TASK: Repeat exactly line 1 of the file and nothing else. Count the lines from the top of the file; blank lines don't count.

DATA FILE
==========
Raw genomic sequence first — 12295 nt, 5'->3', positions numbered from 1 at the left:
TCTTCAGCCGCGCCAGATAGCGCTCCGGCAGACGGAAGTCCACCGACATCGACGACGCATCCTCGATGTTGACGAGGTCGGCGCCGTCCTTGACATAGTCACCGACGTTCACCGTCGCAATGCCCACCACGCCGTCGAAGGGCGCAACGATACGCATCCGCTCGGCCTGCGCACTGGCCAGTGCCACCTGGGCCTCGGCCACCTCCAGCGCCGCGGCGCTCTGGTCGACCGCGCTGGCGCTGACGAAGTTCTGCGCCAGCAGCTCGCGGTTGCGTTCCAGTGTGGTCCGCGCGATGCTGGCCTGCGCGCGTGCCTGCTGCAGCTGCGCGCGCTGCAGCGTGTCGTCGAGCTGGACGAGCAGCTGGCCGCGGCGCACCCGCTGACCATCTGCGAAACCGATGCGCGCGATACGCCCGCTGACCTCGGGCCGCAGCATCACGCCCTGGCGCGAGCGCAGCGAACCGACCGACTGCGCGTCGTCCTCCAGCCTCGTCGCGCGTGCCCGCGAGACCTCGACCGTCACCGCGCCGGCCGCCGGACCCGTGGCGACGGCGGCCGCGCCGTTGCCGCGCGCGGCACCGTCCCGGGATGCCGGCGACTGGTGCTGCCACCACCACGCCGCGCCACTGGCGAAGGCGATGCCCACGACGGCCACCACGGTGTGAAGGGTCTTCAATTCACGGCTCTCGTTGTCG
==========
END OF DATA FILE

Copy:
Raw genomic sequence first — 12295 nt, 5'->3', positions numbered from 1 at the left: